Measurements on the live animal body such as length, height and circumference have shown very little relation to carcass composition. Linear measurements are, of course, correlated with mass and therefore, in turn, would be correlated to some extent with characteristics of which mass is a predictor. Research concluded that the modern beef/mutton animal is generally smaller and more compact than its predecessors, but this trend has not increased the proportion of lean in the carcass or changed its distribution. It should be reflected that a reversal of this trend i.e. from smaller and more compact to taller and longer carcasses, may also not result in any change in composition or distribution of tissues.



It is expected that some of the trends in meat production of the past 25 years will proceed and that animals growing rapidly and more efficiently will continue to be favoured.

A further reduction in the proportion of fat in marketed carcasses is likely to continue and researchers will have to study possible functional impairments likely to occur if and when physiological limits are encroached upon.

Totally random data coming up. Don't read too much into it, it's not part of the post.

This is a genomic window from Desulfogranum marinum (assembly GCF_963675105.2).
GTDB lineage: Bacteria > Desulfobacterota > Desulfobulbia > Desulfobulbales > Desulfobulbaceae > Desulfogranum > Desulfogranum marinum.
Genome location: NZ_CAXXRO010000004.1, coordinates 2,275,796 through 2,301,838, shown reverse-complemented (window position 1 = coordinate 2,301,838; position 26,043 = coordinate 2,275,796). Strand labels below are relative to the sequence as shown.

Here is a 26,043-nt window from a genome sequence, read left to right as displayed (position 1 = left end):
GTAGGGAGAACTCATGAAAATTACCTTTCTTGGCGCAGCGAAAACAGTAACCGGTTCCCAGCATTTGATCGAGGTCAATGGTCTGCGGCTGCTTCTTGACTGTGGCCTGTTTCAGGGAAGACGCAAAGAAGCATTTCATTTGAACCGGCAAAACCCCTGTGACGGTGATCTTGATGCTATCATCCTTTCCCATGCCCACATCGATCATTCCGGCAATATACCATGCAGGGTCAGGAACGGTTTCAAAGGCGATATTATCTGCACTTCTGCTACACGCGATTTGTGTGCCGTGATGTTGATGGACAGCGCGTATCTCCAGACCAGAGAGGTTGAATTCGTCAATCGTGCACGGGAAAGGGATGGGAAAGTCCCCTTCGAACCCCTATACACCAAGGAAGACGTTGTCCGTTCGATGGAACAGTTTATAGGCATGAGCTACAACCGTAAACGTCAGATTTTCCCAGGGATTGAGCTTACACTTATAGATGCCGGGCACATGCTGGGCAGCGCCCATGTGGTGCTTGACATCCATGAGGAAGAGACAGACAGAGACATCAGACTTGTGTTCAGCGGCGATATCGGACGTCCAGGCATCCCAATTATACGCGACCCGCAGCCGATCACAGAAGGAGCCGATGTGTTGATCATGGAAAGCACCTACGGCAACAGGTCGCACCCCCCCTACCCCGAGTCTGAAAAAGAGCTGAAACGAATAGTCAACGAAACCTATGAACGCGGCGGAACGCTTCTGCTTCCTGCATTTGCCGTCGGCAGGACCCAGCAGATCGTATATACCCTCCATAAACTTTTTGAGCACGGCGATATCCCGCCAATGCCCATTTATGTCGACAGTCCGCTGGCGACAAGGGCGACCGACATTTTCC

When the minimum acceptable level of fat is approached, more emphasis will probably be placed on increasing the proportion of lean (muscle tissue) which will manifest in high lean: bone and lean: live mass ratios. The possible functional implications brought about by extreme proportions will generate a need for research aimed at exploiting the advantages of animal potentials. Methods for estimating muscle development, which are independent of those used for determining fatness, will need to be improved. The estimation of conformation on a live basis, after the necessary adjustments for fat content have been made, may act as an interim approach.



BERG, T.Y. & BUTTERFIELD, R.M., 1976. New Concepts of cattle growth, Sydney University Press.

HAMMOND, J., 1932. Growth and development of mutton qualities in the sheep. Oliver & Boyd. Edinburgh.



Dorper news 36